According to the Substance Abuse and Mental Health Services Administration (SAMHSA), an estimated 750,000 people used heroin in 2019.
Of those that use heroin, over 400,000 people met the criteria for heroin use disorder, a substance use disorder characterized by a physical and psychological reliance on heroin.
People who use heroin, and family members of those who use heroin, often have questions about the drug, such as the following.
What Is Heroin Made Of?
Heroin is a derivative (alkaloid) of morphine, a naturally occurring substance extracted from the seed pods of the opium poppy plant. Heroin may also be referred to as diacetylmorphine.
Additional ingredients within heroin can vary. A drug that is unregulated by the federal government, heroin may contain additives, fillers, and adulterants. This includes other drugs.
Common fillers added to heroin include:
- powdered milk
- soil (black tar heroin)
- drugs such as cocaine, methamphetamine (meth), and fentanyl
Is Heroin An Opioid?
Yes. Heroin is a semi-synthetic opioid drug, meaning it is partially man-made. It is chemically similar to the opiates morphine and codeine. These drugs are commonly prescribed to treat severe or chronic pain.
Other common opioid drugs include:
- oxycodone (OxyContin)
- hydrocodone (Vicodin)
Unlike prescription opioids, heroin is classified as a Schedule I substance by the U.S. Drug Enforcement Administration (DEA). This means it has a high potential for abuse, addiction, and has no acceptable medical use.
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Is Heroin Illegal?
Heroin is an illicit drug that is illegal to possess, manufacture, or distribute in the United States.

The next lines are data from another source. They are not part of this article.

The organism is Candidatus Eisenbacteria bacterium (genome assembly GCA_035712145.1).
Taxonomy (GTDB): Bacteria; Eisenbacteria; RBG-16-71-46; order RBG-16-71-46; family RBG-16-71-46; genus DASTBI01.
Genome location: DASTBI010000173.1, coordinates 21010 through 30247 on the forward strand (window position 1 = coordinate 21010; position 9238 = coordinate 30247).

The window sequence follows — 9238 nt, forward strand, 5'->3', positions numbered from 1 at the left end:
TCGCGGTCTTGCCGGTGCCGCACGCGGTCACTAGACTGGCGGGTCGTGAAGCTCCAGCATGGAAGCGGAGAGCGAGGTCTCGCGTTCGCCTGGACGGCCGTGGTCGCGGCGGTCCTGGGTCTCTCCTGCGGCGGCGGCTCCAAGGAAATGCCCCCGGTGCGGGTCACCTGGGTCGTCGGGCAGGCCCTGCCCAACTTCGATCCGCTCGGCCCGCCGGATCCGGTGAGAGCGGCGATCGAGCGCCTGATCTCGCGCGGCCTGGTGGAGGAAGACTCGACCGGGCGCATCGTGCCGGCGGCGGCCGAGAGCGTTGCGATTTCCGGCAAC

Is Heroin An Opiate?
Heroin is an opioid. The term ‘opioid’ is sometimes used interchangeably with the term ‘opiate’ which has historically been used to refer to naturally-occurring opioids/opiates.
Because heroin is derived from the natural opiate, morphine, it is acceptable to classify heroin as either an opioid or opiate drug.
Unlike morphine, however, heroin is partially manmade, meaning it has to undergo some degree of refinery to be formed.
How Is Heroin Used?
Heroin can come in the form of a white powder, brown powder, or dark-sticky substance commonly referred to as black tar heroin.
Heroin can be used by:
Powder forms of heroin are most commonly injected or snorted. Black tar heroin is smokable and can also be liquified into an injectable form.
Is Heroin A Depressant?
Yes. Heroin is classified as a central nervous system (CNS) depressant. This means that heroin depresses activity within the central nervous system, which is composed of the brain and spinal cord.
Is Heroin A Stimulant?
Heroin is not a stimulant on its own. It is classified as a depressant. However, heroin may sometimes be mixed with stimulants such as cocaine (speedball) and methamphetamine.
The effects of heroin may vary depending on whether it has been mixed with other drugs, including prescription drugs or stimulants.
Is Heroin A Narcotic?
Yes. Heroin, like other opioids, is classified as a narcotic. Narcotics are described as compounds with paralyzing or numbing properties.
What Does Heroin Do?
Heroin works in the body as a depressant. Once it enters the brain, heroin is converted to morphine and binds to the body’s opioid receptors.
Opioid receptors regulate functions such as body movements, pain sensation, mood, hormones, and interact with the brain’s pleasure and reward system.
When used, heroin triggers a release of the “feel-good” chemical dopamine. This can cause a rush of relaxation and happiness.
Heroin can also cause:
- dry mouth
- tiny pupils
- difficult or slowed breathing
- reduced heart rate
- decreased blood pressure
- flushing of the skin
- nausea and vomiting
- severe itching
Chronic heroin use can affect behavior, mood, and sleep. The longer and more often a person uses heroin, the more they’ll need to take to feel desired effects.